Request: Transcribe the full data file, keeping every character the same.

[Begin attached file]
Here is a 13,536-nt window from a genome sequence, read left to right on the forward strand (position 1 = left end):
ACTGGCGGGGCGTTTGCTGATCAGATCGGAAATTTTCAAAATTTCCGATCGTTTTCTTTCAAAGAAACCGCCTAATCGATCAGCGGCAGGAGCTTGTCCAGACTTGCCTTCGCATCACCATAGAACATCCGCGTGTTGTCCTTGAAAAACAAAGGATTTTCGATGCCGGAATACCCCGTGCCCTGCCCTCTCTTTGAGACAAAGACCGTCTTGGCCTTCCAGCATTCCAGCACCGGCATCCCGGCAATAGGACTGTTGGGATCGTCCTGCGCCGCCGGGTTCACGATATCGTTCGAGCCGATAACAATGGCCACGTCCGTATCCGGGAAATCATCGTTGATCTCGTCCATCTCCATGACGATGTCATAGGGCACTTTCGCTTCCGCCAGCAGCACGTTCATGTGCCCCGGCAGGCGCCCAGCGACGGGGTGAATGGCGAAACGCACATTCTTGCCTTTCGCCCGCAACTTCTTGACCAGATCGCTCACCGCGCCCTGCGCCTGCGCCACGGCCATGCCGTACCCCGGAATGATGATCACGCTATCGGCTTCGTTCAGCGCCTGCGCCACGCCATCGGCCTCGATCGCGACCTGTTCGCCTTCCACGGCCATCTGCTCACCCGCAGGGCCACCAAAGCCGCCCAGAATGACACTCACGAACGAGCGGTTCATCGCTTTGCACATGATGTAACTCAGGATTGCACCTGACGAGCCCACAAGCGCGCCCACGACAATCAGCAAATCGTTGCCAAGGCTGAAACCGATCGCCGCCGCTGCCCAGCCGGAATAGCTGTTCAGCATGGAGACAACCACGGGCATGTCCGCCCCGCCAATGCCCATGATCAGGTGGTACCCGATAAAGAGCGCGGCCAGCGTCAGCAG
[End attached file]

Here is a 13,536-nt window from a genome sequence, read left to right on the forward strand (position 1 = left end):
ACTGGCGGGGCGTTTGCTGATCAGATCGGAAATTTTCAAAATTTCCGATCGTTTTCTTTCAAAGAAACCGCCTAATCGATCAGCGGCAGGAGCTTGTCCAGACTTGCCTTCGCATCACCATAGAACATCCGCGTGTTGTCCTTGAAAAACAAAGGATTTTCGATGCCGGAATACCCCGTGCCCTGCCCTCTCTTTGAGACAAAGACCGTCTTGGCCTTCCAGCATTCCAGCACCGGCATCCCGGCAATAGGACTGTTGGGATCGTCCTGCGCCGCCGGGTTCACGATATCGTTCGAGCCGATAACAATGGCCACGTCCGTATCCGGGAAATCATCGTTGATCTCGTCCATCTCCATGACGATGTCATAGGGCACTTTCGCTTCCGCCAGCAGCACGTTCATGTGCCCCGGCAGGCGCCCAGCGACGGGGTGAATGGCGAAACGCACATTCTTGCCTTTCGCCCGCAACTTCTTGACCAGATCGCTCACCGCGCCCTGCGCCTGCGCCACGGCCATGCCGTACCCCGGAATGATGATCACGCTATCGGCTTCGTTCAGCGCCTGCGCCACGCCATCGGCCTCGATCGCGACCTGTTCGCCTTCCACGGCCATCTGCTCACCCGCAGGGCCACCAAAGCCGCCCAGAATGACACTCACGAACGAGCGGTTCATCGCTTTGCACATGATGTAACTCAGGATTGCACCTGACGAGCCCACAAGCGCGCCCACGACAATCAGCAAATCGTTGCCAAGGCTGAAACCGATCGCCGCCGCTGCCCAGCCGGAATAGCTGTTCAGCATGGAGACAACCACGGGCATGTCCGCCCCGCCAATGCCCATGATCAGGTGGTACCCGATAAAGAGCGCGGCCAGCGTCAGCAG